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Land Registry Dec HPI – “a correction is looking increasingly likely” property and mortgage experts react

by | Feb 15, 2023

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Following the Land Registry December HPI published this morning, Newspage asked brokers and property experts for their thoughts.

Sofia Jones, Managing Director at London-based independent mortgage broker, Penny House“Though annual price growth is now back in single digits, and prices fell by 0.4% in December, I think we will see less of a property crash than many have been predicting. A correction is looking increasingly likely. With inflation edging down more than expected, we’re now likely to be near the top of the current base rate increase cycle. Once inflation is back to target, we may even see the Bank of England cut rates to stimulate the economy, which will support house prices and reignite demand. That being said, though demand has fallen since the mini-Budget, it has by no means dropped off a cliff. The start of 2023 has been very busy for estate agents and mortgage advisers, and there’s still a lot of competition for property. Given the lack of supply, prices are unlikely to fall as much as we all felt back in October when the fallout from the mini-Budget was intense.”

Charlie Lamdin, property expert at Moving Home With Charlie: “Everyone is underestimating how many downward pressures there are on house prices, and how long they will remain in place. Even if there is the occasional month of ‘stabilisation’, we are at the beginning of a long downward trend in average house prices. Land Registry figures only include around 40% of transactions so they are not an accurate measure, and are subject to revision for up to 13 months. Prices will not bottom out until 2024 at the earliest. There is very little transparency on what is happening at the coal face of transactions, but we know that transaction numbers are around 15% down on their pre-Covid 5-year average. It’s not a lack of demand that’s the problem, as there is still plenty of interest and desire for property. It’s a lack of available finance to pay last year’s prices, which is what sellers are holding out for.”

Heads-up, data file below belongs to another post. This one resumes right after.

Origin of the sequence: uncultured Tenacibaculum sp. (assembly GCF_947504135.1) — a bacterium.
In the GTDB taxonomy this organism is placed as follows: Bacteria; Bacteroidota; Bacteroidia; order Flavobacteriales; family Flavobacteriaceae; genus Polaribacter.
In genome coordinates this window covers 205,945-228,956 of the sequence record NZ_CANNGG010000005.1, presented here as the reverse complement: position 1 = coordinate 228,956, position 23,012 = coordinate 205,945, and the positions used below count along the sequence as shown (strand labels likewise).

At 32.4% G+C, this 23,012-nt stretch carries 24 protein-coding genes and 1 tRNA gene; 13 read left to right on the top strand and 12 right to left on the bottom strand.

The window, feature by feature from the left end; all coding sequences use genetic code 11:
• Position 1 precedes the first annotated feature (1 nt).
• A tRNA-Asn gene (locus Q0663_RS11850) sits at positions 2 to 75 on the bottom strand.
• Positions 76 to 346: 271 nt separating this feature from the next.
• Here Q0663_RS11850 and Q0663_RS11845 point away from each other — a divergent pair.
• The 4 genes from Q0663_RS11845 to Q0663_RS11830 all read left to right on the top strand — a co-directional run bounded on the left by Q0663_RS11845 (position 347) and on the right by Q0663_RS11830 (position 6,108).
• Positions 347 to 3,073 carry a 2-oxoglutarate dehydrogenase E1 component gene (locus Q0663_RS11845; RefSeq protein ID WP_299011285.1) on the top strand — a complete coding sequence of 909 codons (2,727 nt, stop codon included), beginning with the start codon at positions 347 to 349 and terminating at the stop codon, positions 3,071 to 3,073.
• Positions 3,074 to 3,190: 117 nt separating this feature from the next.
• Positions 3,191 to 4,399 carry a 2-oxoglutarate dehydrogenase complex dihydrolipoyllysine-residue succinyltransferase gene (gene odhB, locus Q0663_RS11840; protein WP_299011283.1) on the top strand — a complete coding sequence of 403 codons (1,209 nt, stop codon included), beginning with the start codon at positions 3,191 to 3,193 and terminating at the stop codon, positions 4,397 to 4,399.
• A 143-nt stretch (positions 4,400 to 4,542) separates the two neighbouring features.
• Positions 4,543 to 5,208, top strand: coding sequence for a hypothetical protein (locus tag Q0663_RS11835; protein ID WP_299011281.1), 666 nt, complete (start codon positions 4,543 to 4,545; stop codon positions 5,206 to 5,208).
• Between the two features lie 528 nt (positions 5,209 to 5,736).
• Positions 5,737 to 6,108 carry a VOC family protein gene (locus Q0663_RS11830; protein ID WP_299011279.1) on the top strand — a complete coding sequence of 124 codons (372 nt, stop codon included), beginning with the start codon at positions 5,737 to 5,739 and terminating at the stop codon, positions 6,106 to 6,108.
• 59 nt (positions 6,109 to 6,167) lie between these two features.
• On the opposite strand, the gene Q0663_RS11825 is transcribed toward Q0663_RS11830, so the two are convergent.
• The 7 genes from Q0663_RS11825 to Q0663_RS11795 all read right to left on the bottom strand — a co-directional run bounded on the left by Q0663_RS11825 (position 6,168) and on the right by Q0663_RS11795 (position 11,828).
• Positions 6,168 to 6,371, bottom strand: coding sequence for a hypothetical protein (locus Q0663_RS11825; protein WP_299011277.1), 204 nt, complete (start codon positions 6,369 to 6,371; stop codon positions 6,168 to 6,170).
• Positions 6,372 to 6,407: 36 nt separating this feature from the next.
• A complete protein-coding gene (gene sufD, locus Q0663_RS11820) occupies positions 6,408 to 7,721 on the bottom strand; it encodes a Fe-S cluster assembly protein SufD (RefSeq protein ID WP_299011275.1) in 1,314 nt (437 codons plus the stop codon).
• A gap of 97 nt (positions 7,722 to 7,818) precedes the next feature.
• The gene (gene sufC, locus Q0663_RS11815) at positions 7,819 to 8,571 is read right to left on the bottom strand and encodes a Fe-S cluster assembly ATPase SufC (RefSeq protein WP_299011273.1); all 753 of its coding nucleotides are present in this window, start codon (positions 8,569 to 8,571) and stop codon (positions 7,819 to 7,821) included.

Sharon Hewitt, MD at Beaconsfield-based relocation company, Chiltern Relocation: “Prices may be nudging down but we are not witnessing the sharp slowdown many predicted. On the contrary, we have received more enquiries at the start of the year than last year and, in our daily conversations with estate agents, they are happily reporting a strong start to the year with higher viewings levels than they expected. Our enquiries are from downsizers, clients relocating for job moves and clients moving out of London due to the ongoing working from home trend. Rumours of the property market collapsing 20% are so far unfounded.”


David Conway, director of Woodford Green-based mortgage broker, Clayhall Financial Services“December was juddering, but the property market was buoyant in January. There’s almost a ‘feel good factor’ emerging as buyers are surprised at being able to access fixed rates of around 4%. Mortgage rates are on a downward spiral. Lenders are actively competing for buyers’ business and they are also being innovative in the buy-to-let market. With affordabilty and lending calculations expected to improve, unemployment now predicted by the Bank of England to not rise as much as expected and inflation slowly getting back under control, 2023 should be a year of recovery not carnage. The projected house price drops should be nothing but a blip.”